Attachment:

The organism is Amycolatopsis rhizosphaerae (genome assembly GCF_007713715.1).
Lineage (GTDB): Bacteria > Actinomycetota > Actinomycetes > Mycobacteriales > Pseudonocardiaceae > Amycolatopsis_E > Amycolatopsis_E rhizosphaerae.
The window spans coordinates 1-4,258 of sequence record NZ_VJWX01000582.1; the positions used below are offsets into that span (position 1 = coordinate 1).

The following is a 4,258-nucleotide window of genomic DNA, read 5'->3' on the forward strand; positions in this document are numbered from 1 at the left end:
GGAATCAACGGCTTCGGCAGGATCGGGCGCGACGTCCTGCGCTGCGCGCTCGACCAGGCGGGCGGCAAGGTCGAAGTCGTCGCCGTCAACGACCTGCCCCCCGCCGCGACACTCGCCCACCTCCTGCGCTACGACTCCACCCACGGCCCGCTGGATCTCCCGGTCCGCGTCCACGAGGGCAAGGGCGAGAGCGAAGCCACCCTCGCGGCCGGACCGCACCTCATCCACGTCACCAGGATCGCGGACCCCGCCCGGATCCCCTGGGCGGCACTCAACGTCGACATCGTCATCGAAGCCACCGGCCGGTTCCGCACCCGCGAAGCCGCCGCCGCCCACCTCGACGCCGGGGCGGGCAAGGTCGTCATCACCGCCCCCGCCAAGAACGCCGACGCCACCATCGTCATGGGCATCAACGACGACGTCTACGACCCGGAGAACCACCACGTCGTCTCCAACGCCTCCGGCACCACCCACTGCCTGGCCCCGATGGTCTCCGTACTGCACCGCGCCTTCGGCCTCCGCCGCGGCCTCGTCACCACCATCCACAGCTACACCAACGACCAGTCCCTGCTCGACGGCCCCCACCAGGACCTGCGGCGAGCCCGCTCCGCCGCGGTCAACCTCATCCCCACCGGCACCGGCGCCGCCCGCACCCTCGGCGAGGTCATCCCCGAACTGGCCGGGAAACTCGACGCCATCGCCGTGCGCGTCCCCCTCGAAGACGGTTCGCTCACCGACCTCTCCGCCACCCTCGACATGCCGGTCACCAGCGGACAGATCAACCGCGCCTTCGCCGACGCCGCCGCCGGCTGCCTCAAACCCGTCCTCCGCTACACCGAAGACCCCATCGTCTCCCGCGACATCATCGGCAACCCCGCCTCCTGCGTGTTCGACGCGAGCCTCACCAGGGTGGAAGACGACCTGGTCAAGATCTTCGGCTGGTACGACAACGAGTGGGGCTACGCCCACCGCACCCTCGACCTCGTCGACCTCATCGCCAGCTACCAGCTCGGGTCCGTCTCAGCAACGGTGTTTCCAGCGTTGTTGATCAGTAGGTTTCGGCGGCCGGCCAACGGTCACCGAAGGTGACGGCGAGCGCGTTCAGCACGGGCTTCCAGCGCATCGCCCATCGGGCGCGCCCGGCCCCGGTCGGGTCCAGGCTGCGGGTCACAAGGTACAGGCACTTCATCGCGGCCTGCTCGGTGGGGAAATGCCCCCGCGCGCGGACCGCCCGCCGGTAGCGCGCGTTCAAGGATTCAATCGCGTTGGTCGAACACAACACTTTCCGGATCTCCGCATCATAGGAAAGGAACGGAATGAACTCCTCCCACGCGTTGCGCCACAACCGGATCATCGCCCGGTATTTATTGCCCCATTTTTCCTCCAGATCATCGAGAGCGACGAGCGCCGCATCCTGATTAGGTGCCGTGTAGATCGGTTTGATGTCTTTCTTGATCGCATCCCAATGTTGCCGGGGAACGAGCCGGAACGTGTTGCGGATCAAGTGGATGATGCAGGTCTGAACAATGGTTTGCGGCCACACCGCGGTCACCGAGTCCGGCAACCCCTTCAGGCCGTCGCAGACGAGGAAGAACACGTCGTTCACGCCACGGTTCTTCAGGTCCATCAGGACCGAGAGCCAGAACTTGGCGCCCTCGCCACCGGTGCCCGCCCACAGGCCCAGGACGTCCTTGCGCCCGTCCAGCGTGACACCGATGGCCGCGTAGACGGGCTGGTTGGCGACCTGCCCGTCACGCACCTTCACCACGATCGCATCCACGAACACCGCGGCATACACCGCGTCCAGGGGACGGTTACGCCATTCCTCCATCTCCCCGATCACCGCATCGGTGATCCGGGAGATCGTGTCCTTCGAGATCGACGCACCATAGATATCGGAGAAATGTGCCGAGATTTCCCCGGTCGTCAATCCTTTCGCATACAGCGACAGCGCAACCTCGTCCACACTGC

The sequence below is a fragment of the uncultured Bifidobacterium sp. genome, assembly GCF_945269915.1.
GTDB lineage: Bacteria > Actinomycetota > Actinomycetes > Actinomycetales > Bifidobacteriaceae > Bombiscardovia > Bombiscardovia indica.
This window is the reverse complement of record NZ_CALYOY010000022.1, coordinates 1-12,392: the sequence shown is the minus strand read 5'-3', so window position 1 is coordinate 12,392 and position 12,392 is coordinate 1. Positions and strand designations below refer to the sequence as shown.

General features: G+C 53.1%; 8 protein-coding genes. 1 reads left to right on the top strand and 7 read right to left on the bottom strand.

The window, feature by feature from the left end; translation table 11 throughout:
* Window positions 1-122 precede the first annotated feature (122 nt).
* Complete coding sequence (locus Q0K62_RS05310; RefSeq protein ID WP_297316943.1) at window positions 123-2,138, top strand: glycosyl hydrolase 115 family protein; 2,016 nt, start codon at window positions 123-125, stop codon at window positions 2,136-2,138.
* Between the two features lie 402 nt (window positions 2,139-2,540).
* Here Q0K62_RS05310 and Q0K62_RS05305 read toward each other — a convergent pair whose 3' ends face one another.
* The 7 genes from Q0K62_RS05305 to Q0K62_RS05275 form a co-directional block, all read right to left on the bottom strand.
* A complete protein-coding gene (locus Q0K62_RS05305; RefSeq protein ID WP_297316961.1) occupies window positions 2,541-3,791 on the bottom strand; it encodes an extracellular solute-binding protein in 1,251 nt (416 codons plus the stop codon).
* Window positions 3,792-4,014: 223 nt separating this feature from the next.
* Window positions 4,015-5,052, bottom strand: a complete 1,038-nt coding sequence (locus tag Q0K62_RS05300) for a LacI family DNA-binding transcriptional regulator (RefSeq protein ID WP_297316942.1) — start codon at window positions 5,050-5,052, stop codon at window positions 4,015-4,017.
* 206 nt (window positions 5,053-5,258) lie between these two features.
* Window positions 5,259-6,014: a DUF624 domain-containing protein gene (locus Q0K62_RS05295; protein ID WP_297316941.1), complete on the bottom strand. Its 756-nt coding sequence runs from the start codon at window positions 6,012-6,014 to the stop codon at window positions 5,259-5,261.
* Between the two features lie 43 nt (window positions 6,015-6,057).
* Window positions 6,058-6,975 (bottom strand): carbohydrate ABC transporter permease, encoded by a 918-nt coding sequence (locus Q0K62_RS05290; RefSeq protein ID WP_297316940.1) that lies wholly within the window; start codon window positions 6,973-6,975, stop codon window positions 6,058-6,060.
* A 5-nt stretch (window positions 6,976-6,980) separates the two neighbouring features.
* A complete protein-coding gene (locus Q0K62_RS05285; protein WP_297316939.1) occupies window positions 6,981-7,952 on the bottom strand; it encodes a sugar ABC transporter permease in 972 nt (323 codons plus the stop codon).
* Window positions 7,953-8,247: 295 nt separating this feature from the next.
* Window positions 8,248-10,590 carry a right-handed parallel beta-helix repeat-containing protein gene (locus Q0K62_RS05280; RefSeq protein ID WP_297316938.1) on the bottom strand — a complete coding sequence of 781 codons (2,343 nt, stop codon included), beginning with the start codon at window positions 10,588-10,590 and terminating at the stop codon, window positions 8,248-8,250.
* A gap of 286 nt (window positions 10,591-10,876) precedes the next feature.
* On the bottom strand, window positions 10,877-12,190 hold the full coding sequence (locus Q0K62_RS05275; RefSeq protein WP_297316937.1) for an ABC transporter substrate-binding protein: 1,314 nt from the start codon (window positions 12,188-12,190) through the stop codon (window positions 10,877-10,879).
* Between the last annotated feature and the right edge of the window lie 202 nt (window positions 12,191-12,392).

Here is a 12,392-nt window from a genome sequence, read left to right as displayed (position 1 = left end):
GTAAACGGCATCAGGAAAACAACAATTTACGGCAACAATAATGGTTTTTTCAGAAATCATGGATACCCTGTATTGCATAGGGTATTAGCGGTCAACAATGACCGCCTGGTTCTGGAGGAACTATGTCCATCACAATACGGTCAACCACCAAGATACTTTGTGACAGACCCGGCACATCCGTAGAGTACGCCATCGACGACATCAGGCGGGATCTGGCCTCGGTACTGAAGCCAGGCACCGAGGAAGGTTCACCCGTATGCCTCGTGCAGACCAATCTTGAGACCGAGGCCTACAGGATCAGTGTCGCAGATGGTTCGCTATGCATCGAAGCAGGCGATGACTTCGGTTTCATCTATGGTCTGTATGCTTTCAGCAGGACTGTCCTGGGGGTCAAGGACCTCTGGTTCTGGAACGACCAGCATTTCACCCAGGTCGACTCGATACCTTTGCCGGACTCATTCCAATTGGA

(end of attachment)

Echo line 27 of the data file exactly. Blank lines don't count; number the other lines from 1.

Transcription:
* A gap of 286 nt (window positions 10,591-10,876) precedes the next feature.